US – Poultry processors Cargill Inc., Sanderson Farms, and Wayne Farms have all been collectively fined US$84.8 million after conspiring to share employee wage and benefit information with one another, in violation of federal antitrust laws.
The Antitrust Division of the U.S. Department of Justice (DOJ) had filed a civil complaint in the US District Court for the District of Maryland alleging that poultry processors, Cargill Inc. and Cargill Meat Solutions Corporation, Sanderson Farms Inc., and Wayne Farms LLC, engaged in a decades-long conspiracy.
The companies were collaborating to suppress compensation to poultry processing plant workers by exchanging competitively sensitive information about wages and benefits and collaborating on compensation policies.
The DOJ alleged that Cargill, Sanderson Farms, and Wayne Farms, close competitors for labor services in the poultry sector, collectively possessed buyer market power (monopsony power) in that relevant nationwide labor market.
The conspiracy had the involvement of data consulting firm Webber, Meng, Sahl and Company (WMS) as the companies’ information broker, as well as the firm’s president, G. Jonathan Meng.
The data consulting firm is accused of facilitating the alleged scheme to share details about processing plant workers’ wages and benefits.
The DOJ entered a proposed consent decree to settle the action with the defendants, in which the poultry processors committed to pay US$84.8 million in restitution, and the defendants are prohibited from engaging in certain conduct for 10 years.
In addition, WMS is prohibited from providing surveys or other services that facilitate the sharing of competitively sensitive information in any industry.
WMS President G. Jonathan Meng is also subject to the terms of this consent decree in his individual capacity.
The consent decree with Sanderson Farms and Wayne Farms also imposes additional restrictions on deceptive practices in poultry markets.
This will include using a “tournament system” to adjust the poultry grower’s “base payment” in relation to how well the grower performed relative to other growers.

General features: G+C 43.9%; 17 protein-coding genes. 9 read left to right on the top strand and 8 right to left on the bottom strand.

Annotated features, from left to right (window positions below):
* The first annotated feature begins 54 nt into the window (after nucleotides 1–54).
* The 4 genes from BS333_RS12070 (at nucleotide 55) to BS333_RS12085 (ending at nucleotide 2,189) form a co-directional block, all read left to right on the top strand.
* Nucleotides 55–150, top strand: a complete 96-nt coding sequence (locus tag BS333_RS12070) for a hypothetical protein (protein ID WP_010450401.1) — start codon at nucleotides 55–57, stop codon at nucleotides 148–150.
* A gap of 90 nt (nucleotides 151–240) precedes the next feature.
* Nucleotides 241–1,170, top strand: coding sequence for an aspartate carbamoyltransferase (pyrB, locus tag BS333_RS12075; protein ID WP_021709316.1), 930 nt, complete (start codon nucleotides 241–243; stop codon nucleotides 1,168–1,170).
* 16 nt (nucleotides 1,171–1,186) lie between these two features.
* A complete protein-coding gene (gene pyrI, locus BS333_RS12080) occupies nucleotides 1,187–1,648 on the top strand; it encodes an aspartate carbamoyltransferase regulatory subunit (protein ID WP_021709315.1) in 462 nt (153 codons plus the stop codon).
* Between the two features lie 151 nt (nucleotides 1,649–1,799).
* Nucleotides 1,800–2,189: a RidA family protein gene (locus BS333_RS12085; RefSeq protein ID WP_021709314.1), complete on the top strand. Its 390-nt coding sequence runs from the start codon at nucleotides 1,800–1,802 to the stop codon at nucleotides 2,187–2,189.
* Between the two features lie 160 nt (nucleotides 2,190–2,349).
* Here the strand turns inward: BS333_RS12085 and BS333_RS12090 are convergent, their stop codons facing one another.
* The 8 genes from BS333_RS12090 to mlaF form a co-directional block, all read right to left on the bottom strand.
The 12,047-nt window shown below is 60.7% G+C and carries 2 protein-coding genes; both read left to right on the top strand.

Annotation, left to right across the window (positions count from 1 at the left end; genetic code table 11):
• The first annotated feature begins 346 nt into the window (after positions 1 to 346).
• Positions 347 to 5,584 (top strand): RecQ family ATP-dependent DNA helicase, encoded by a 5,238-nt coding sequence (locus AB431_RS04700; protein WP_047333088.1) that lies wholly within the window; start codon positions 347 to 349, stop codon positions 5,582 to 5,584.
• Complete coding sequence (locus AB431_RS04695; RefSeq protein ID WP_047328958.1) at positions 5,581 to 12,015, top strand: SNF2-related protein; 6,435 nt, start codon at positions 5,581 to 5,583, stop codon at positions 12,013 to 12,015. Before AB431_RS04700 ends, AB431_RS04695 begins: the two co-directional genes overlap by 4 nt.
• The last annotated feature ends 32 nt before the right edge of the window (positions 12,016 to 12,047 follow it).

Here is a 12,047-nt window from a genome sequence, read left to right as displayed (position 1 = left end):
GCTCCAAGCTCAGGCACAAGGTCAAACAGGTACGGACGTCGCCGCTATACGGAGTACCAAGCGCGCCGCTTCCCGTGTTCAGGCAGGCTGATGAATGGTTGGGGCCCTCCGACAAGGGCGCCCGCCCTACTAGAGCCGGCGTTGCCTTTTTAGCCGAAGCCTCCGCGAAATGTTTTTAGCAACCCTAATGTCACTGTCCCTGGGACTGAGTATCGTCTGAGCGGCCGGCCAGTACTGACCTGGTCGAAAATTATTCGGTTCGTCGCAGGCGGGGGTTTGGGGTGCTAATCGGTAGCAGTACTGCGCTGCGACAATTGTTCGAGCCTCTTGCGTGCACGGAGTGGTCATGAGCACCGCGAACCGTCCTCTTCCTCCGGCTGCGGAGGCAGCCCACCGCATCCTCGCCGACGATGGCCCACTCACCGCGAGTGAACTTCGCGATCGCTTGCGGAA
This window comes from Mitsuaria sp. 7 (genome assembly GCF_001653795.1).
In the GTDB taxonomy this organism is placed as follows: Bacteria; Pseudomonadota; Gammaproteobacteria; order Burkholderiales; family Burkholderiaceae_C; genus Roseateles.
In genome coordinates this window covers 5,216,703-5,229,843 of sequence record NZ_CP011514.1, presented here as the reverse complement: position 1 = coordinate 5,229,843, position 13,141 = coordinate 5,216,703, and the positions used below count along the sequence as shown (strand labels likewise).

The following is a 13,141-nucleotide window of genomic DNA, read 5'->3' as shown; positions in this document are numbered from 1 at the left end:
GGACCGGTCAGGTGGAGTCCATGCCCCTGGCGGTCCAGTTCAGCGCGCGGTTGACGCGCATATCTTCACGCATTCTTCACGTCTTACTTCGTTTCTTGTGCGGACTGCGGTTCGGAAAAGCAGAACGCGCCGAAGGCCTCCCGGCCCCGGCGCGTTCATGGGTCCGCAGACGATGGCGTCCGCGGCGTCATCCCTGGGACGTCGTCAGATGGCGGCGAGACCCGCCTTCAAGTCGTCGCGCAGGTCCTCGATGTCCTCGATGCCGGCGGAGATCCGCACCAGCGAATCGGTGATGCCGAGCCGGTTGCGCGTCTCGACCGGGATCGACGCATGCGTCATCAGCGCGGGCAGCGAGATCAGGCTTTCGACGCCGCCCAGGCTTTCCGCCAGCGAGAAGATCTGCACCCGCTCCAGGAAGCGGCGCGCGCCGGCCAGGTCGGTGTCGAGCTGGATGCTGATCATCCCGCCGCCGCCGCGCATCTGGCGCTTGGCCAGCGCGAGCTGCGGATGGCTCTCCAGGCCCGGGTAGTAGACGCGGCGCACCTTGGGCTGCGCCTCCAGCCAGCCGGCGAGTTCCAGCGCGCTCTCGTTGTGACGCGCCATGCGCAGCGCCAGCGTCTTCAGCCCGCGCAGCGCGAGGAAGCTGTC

DOJ Antitrust Division Principal Deputy Assistant Attorney General Doha Mekki said in a statement: “Through a brazen scheme to exchange wage and benefit information, these poultry processors stifled competition and harmed a generation of plant workers who face demanding and sometimes dangerous conditions to earn a living.”
The DOJ added that if the deal is approved, the poultry processors will be barred from “sharing competitively sensitive information about poultry processing plant workers’ compensation.”
The proposed consent decree with Sanderson Farms and Wayne Farms would also resolve alleged violations of the Packers and Stockyards Act, which prohibits deceptive practices in poultry markets.
This settlement comes on the heels of several price-fixing prosecutions in the poultry industry involving four major US meat processors including Cargill.
The lawsuit filed by Sysco claimed that since early 2015, the meat processors “exploited their market power in this highly concentrated market by conspiring to limit the supply, and fix the prices, of beef sold to Plaintiff in the US wholesale market”.
Liked this article? Subscribe to Food Business Africa News, our regular email newsletters with the latest news insights from Africa and the World’s food and agro-industry. SUBSCRIBE HERE.